Ryanair will continue its fight to block state aid being granted to national airlines in EU member states, announcing it will appeal a European Court decision that such schemes were not discriminatory.
Judges at the EU’s General Court in Luxembourg backed EU competition regulators who had allowed state aid under loosened rules. Ryanair asked EU bodies to examine whether France’s deferment of aeronautical taxes and Sweden’s loan guarantee for airlines.
Ryanair, who is one of Europe’s largest carriers, has pursued a legal campaign across Europe to stop the bailouts, arguing the state aid gives an unfair advantage to prestigious state carriers. It has filed 16 lawsuits against the Commission for allowing state aid on airlines such as Lufthansa, KLM, Austrian Airlines and TAP.
“This aid scheme is appropriate to remedy the economic damage caused by the COVID-19 pandemic and does not constitute discrimination,” the court said.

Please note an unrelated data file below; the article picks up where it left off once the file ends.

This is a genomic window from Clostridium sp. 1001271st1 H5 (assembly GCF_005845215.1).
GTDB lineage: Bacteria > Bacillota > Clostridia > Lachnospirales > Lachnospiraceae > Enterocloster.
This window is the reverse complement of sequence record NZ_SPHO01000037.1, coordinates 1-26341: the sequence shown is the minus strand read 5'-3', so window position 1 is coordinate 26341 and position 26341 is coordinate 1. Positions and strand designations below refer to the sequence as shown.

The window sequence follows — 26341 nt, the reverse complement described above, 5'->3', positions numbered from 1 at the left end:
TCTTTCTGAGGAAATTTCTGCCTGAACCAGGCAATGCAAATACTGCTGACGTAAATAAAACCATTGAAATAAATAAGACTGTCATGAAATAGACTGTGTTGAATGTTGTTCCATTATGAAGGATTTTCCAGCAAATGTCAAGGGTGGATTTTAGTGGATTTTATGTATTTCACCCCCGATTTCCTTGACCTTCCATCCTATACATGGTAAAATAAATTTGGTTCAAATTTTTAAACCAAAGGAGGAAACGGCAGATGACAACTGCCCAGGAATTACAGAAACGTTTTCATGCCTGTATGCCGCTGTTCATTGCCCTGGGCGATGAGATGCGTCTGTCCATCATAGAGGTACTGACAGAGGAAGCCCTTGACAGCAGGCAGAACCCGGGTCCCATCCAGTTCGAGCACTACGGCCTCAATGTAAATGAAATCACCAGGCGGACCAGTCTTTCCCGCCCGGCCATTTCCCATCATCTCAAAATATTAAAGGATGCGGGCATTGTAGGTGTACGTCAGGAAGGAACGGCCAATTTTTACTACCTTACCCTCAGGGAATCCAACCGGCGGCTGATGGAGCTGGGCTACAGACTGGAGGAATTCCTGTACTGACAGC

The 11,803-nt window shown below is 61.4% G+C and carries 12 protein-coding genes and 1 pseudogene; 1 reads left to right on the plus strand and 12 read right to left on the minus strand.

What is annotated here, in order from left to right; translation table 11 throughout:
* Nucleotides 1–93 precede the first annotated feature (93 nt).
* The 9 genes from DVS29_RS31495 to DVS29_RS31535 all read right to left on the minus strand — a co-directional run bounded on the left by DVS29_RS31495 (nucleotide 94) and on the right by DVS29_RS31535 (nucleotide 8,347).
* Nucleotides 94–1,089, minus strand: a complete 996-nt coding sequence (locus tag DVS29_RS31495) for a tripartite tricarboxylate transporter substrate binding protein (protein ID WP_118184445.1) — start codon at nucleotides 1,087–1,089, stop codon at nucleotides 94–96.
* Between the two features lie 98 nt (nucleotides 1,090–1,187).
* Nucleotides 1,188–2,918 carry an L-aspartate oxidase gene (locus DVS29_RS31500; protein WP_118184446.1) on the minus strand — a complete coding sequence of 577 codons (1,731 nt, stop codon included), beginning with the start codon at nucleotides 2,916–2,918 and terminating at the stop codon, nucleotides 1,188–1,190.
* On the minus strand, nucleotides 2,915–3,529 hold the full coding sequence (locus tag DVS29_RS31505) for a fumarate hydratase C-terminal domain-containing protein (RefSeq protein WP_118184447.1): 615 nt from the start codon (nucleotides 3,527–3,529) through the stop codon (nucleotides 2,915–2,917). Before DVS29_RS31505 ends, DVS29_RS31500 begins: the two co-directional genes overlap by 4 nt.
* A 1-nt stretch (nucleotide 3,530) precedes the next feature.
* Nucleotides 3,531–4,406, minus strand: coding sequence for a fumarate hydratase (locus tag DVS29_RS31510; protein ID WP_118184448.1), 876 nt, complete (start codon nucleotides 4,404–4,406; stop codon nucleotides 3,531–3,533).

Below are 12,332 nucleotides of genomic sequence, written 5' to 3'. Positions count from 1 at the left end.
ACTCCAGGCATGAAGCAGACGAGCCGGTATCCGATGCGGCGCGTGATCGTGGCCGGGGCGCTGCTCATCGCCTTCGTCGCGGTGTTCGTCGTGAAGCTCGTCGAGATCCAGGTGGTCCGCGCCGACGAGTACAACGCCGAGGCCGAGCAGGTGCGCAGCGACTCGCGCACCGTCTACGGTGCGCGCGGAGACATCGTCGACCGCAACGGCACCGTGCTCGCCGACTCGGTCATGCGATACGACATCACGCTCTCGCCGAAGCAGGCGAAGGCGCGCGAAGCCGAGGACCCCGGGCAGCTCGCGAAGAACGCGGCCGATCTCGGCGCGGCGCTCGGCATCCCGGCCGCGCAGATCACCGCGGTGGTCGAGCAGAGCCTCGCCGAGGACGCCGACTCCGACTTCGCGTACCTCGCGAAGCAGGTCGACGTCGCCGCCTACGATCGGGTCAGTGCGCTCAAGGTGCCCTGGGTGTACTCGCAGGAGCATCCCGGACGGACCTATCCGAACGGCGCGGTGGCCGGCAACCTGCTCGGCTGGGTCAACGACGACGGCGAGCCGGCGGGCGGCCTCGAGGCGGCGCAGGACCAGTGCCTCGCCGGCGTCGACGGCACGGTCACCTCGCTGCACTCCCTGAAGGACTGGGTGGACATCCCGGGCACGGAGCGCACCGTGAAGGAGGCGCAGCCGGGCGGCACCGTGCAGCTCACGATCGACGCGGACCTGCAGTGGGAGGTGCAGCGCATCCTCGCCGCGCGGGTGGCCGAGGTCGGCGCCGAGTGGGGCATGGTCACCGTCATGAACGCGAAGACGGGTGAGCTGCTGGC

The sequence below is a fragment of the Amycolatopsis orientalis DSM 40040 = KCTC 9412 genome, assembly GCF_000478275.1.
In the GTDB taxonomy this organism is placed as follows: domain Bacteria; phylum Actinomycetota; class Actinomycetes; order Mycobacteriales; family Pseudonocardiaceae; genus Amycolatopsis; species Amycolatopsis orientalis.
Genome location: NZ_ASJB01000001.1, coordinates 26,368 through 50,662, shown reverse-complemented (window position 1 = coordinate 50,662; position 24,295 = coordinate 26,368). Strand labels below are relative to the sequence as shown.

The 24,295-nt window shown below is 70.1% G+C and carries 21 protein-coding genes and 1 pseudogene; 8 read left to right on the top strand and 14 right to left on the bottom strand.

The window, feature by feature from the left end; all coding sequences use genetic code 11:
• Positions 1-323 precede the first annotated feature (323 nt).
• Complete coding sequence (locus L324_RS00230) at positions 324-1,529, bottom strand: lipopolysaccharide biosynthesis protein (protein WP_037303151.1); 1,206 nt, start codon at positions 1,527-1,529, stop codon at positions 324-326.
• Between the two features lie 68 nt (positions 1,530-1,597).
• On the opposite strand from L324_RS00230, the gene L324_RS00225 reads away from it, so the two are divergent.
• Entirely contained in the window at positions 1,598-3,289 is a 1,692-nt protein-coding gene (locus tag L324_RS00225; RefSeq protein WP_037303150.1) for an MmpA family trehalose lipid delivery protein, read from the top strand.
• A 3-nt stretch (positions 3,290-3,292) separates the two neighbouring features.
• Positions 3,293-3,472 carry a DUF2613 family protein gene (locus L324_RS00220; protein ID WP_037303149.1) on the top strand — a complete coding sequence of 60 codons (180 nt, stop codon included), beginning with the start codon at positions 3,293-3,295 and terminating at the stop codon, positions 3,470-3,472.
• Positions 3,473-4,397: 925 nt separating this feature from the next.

The decision could be good news for Malta. Finance Minister Clyde Caruana recently revealed that Air Malta, the national airline, is losing €170,000 a day and would need an EU-backed state aid scheme to save the airline. Failure to do so, would see the airline close down in a matter of weeks.
Ryanair has said that it hopes the Court of Justice will overturn the controversial decision.
“A nationality condition in a state aid scheme is plainly incompatible with the single market.”
“During the COVID-19 pandemic over €30 billion in discriminatory state subsidies has been gifted to EU flag carriers and, if allowed to stand, this will distort the level playing field in EU aviation for decades to come, giving chronically inefficient national airlines a leg up on their efficient low-fare competitors,” Ryanair explained.
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